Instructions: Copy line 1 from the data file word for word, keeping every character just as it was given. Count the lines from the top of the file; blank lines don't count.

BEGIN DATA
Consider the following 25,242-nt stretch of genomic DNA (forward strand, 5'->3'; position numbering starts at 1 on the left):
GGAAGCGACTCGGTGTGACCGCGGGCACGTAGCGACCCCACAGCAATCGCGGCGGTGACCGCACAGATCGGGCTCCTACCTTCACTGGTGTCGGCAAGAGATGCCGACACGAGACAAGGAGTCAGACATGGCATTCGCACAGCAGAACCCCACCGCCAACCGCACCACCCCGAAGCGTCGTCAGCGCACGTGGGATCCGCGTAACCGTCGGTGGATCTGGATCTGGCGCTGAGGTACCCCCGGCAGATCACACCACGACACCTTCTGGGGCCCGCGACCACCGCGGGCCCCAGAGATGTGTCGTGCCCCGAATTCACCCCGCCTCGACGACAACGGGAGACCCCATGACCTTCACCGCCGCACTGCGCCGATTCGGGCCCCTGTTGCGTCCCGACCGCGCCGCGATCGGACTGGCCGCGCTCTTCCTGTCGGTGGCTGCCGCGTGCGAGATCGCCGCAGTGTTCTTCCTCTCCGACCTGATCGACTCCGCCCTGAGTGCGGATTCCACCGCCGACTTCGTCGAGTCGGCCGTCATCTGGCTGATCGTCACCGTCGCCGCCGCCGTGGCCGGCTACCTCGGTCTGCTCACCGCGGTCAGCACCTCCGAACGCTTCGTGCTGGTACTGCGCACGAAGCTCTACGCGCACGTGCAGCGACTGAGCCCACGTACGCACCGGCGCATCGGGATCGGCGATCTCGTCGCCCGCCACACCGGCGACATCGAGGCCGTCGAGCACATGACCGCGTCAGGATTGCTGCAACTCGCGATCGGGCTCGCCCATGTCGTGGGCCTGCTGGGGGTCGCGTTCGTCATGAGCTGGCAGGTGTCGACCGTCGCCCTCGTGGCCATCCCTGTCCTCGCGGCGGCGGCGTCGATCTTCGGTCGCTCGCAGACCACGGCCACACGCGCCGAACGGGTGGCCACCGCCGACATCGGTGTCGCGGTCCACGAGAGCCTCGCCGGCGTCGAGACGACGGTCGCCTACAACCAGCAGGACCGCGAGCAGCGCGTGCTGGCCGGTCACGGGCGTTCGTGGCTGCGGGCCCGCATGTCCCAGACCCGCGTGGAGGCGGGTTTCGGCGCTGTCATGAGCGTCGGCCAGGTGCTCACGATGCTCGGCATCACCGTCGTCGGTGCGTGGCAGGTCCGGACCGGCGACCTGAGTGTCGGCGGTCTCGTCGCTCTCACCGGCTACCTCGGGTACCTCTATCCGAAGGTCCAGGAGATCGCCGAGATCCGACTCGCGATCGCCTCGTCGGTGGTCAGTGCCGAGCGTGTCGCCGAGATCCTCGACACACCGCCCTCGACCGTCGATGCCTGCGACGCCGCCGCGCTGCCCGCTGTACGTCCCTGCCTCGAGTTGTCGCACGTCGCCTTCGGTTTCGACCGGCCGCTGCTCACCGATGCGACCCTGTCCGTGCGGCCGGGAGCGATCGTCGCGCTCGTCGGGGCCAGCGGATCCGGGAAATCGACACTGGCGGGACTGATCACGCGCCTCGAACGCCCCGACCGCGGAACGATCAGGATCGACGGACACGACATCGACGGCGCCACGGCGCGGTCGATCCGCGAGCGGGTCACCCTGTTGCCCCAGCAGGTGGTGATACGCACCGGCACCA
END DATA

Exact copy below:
Consider the following 25,242-nt stretch of genomic DNA (forward strand, 5'->3'; position numbering starts at 1 on the left):